writes in to let us know about the latest example (in a long line) of DMCA abuses. In this case, a home building company, Powermark Homes, is upset about a website called Powermarkhomessucks.com. Now, there's a long legal history around the legality of so-called sucks sites
-- and in most cases, they're perfectly legitimate. However, that battle hasn't even played out yet. While it's pending in court, the company took a second route to knock the sucks site completely offline with no judicial review whatsoever: filed a DMCA complaint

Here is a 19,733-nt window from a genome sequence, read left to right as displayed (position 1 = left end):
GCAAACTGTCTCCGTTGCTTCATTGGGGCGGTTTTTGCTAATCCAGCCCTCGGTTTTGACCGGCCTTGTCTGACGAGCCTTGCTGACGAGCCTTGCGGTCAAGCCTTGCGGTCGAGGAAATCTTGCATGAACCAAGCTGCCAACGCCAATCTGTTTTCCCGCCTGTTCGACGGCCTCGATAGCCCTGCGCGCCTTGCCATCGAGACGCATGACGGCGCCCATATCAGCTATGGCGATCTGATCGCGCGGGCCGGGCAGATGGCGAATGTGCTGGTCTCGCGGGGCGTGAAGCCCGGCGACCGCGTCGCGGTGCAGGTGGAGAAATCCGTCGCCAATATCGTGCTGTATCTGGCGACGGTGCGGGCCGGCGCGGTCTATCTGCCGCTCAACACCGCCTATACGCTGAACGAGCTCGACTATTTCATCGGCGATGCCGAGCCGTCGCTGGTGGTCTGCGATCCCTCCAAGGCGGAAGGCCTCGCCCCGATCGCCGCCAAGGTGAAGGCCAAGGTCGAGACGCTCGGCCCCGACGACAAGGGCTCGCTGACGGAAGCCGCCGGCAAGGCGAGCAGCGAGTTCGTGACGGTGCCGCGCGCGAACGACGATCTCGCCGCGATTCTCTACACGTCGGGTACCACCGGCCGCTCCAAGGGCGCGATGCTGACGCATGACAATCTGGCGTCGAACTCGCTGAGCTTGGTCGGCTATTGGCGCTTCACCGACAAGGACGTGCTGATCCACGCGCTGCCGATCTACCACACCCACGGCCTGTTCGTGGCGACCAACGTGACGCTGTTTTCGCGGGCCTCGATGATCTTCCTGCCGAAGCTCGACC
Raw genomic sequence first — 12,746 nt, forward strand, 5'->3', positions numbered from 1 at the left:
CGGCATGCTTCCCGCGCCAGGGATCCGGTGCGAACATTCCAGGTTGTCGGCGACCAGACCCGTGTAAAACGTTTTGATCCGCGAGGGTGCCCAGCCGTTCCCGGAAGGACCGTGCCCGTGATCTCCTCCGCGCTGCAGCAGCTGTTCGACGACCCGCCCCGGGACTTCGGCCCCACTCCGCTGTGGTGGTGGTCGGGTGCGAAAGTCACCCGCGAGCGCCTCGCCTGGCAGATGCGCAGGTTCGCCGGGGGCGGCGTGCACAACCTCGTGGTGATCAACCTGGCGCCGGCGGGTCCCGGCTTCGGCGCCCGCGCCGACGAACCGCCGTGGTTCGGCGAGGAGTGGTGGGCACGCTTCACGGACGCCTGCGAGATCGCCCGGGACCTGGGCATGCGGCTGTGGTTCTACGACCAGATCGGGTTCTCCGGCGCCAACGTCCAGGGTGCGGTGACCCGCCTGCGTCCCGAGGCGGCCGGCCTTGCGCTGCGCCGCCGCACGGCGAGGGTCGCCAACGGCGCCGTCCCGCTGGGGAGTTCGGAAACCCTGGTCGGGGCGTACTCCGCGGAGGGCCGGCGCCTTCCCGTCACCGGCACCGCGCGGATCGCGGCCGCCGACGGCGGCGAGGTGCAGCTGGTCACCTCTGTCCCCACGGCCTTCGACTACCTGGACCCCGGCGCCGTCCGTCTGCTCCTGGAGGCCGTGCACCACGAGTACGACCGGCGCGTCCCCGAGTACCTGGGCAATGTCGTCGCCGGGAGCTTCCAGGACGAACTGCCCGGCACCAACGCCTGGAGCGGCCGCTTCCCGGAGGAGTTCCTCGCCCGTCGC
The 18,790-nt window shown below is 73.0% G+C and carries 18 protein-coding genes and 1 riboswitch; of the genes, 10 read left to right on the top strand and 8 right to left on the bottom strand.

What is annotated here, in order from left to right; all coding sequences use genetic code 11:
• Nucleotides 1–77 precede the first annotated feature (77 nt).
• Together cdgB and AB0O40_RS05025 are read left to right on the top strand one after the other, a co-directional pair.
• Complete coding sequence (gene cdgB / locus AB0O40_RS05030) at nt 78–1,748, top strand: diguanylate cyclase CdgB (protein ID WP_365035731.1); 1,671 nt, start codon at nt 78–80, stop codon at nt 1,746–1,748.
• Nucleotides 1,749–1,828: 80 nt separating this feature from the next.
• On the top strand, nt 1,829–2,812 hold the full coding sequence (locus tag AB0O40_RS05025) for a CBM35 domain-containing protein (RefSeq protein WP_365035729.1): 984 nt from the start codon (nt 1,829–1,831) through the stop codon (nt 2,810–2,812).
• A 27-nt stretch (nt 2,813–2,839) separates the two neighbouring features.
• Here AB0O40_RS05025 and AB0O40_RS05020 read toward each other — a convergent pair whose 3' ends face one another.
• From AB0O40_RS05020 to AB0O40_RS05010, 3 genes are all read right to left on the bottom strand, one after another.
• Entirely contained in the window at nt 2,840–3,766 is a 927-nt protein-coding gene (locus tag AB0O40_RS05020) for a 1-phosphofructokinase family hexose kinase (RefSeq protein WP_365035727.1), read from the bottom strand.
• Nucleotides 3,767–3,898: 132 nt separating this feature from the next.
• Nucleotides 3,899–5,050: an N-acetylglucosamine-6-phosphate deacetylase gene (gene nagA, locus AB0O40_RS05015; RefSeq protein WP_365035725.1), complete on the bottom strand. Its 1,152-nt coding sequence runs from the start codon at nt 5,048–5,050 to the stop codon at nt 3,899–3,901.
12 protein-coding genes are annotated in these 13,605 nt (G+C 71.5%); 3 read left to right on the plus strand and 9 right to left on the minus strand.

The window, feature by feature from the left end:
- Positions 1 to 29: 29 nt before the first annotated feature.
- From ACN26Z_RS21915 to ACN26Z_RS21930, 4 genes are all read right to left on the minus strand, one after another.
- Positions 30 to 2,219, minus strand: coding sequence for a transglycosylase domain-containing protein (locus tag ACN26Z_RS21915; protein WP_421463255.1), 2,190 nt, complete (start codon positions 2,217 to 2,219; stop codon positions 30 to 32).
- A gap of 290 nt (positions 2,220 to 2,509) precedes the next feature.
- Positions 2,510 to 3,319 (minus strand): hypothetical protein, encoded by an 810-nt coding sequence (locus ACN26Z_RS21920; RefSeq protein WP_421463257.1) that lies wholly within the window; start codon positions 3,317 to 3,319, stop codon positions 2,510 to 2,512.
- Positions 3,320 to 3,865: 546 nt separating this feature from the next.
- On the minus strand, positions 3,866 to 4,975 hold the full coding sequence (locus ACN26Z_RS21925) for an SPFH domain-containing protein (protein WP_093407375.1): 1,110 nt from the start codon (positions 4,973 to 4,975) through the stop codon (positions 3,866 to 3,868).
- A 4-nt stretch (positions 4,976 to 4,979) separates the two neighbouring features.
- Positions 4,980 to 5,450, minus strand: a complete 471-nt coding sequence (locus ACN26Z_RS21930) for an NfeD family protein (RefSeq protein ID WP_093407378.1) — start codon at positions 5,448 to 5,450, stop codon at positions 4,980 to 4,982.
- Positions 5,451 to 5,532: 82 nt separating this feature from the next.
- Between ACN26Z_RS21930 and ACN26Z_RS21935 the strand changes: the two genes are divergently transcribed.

with the ISP hosting the site, alleging copyright infringement on the site. The "infringing" content in question isn't even infringing. It's a photo that was included as part of the court filings in the case and is taken from a trade magazine (who most likely owns the copyright). However, thanks to the wonders of the notice and takedown system, the ISP is required to take the content down for at least 10 days to avoid liability. So down goes the site, despite no infringing content and without any kind of judicial review -- while the actual case sits and waits in court. As Beck notes, this is likely to come back to hurt Powermark Homes, because filing a false DMCA takedown notice can get you in all sorts of trouble. Then, of course, doing so also has a bit of a Streisand Effect as well, as a lot more folks are suddenly hearing that there are at least some folks out there quite unhappy with Powermark Homes.